One of the more heralded studies of leadership in the past few years was the 2010 IBM survey and interviews conducted with 1500 CEO’s from 60 different countries representing 33 different industries. In spite of the emphasis on the challenge of managing complexity and discovering the value of creativity and innovation, there remains the one constant variable and that is change. Those CEO’s had said previously that managing change was their biggest challenge. Whether you are growing your organization, reshaping and redesigning it to meet the needs of the 21st century, looking into the future with strategic visioning and making projections with a refined business model or using different and creative approaches to solving problems, it is still all about change.
A book that has stuck in my head since graduate school days back in the 60’s was The Dynamics of Planned Change by Lippit, Watson and Westley. (Harcourt, Brace & Company, 1958). The very first sentence in that book is “The modern world is, above everything else, a world of rapid change.” How could they have known what lay in store for the world in the next six decades and moreover, how can we know what lies ahead? Here are a few things I have learned about change over my own six decades of being a professional change agent.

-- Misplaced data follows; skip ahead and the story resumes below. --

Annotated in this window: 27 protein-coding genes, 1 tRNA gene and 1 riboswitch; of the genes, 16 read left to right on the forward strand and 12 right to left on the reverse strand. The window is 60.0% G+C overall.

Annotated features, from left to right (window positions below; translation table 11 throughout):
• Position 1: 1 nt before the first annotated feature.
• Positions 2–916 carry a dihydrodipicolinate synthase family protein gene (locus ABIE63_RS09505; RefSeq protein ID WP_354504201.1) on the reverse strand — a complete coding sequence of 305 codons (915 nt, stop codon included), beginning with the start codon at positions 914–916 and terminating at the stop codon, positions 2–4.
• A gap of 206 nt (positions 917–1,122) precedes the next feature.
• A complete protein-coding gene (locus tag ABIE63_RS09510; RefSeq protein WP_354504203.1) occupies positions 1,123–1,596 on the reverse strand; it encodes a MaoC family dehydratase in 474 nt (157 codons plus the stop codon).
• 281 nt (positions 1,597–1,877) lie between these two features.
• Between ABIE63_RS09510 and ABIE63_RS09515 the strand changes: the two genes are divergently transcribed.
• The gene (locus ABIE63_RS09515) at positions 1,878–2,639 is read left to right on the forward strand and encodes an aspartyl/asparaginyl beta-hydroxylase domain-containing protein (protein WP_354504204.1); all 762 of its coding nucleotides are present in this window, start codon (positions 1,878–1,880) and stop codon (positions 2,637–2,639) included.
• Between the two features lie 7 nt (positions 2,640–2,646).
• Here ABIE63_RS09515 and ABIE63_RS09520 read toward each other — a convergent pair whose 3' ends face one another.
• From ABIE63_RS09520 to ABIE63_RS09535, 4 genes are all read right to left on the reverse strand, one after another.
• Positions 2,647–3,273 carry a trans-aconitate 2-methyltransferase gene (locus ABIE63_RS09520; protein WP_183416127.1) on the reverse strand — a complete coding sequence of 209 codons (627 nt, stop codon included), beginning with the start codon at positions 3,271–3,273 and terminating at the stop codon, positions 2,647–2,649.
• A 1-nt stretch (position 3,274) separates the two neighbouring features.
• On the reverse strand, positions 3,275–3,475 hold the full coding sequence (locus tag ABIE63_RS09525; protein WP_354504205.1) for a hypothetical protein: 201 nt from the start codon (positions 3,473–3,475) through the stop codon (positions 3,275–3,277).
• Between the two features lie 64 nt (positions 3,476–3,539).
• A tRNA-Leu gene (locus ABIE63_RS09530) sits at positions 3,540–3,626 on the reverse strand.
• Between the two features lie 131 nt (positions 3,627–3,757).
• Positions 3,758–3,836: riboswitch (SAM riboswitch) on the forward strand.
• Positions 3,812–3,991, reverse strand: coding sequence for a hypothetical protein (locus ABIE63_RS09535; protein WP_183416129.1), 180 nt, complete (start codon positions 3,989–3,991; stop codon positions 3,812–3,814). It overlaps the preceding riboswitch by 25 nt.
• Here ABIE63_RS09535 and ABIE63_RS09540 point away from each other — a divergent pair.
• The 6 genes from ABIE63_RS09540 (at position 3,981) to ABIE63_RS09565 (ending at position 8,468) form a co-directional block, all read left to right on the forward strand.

First of all, change is inevitable and universal. Whether you are talking about an individual, an organization, a community or a country, or the world itself, nothing much stands still unless it’s dead and even then, decay and decomposition set in. Nothing can grow or evolve or improve or adapt or adjust without changing. Even if the change is as minimal as altering the internal response to what is going on outside, the net result is still some type of change. And that internal change may not be so small in the end. In fact, one has a better chance of changing the internal structures and behaviors than changing the world outside.
I have relied often on Margaret Mead’s words of wisdom, “Never doubt that a small group of thoughtful, committed people can change the world; indeed it is the only thing that ever has.” A lot depends on your needs, your goals and your commitments. Do you work with a small group of thoughtful, committed people? If yes, what are the results? If not, why not? Would you like to make any changes for 2012? Can you list them? What are the top three? What is your plan to make sure those happen? Ready? GO!